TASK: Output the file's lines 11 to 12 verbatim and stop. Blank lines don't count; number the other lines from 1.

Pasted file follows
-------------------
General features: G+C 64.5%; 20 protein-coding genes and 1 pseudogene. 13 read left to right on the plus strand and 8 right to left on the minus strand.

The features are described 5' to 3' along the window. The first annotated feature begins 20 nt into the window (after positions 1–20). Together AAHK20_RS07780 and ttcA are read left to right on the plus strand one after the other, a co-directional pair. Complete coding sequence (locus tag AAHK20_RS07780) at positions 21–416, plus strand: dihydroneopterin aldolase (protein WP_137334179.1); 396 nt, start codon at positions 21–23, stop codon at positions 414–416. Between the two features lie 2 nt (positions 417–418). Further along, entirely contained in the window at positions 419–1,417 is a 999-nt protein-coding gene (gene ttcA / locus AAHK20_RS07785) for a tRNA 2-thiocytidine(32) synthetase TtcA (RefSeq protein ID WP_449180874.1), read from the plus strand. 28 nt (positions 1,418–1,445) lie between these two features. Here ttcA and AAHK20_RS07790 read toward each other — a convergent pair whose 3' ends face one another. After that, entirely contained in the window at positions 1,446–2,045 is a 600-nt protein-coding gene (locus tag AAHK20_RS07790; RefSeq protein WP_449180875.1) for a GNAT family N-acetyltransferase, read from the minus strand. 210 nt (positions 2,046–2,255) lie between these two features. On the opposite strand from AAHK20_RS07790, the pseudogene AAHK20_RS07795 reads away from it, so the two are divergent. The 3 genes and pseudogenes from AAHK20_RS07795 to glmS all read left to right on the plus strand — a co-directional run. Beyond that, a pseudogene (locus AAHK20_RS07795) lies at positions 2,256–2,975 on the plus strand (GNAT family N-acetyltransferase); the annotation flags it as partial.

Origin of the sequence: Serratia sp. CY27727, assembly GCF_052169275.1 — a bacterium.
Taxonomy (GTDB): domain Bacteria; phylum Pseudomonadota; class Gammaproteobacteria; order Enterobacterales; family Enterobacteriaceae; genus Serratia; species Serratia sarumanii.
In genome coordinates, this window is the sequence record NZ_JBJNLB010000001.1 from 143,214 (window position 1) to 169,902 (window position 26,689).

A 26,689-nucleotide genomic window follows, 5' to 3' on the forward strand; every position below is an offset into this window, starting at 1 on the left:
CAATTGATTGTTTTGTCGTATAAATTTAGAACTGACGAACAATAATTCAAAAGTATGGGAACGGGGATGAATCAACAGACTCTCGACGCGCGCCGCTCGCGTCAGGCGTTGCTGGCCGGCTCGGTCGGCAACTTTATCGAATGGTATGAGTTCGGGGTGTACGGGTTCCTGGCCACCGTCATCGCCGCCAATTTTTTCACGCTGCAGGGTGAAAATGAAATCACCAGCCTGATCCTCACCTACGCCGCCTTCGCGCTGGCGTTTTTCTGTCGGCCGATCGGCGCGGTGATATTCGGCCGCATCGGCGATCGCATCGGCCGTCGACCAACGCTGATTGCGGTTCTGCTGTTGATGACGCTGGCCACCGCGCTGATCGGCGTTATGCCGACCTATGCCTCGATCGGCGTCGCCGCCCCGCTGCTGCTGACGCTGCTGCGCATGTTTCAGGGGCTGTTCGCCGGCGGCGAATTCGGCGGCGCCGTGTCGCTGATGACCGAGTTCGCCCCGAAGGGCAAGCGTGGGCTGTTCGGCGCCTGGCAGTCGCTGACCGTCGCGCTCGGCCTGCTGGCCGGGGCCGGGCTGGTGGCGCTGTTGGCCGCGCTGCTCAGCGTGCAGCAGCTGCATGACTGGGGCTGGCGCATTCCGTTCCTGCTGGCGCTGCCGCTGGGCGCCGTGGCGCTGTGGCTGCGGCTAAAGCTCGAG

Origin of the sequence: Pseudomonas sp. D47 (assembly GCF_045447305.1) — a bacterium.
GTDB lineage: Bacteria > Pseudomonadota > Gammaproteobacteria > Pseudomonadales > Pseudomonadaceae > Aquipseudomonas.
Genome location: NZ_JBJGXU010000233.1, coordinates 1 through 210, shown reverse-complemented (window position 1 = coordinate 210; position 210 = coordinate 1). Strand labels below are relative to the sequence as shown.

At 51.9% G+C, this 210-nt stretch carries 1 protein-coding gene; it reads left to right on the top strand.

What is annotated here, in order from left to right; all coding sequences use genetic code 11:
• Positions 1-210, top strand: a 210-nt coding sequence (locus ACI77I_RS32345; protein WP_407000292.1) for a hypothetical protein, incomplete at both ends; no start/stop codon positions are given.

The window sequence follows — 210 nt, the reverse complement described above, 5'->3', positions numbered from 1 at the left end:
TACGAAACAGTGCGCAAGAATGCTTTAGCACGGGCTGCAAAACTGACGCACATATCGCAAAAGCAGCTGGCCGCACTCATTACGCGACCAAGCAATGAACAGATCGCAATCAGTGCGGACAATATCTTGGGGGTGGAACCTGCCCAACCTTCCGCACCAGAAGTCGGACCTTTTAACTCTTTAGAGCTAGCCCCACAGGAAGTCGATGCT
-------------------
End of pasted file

At 51.9% G+C, this 210-nt stretch carries 1 protein-coding gene; it reads left to right on the top strand.

What is annotated here, in order from left to right; all coding sequences use genetic code 11: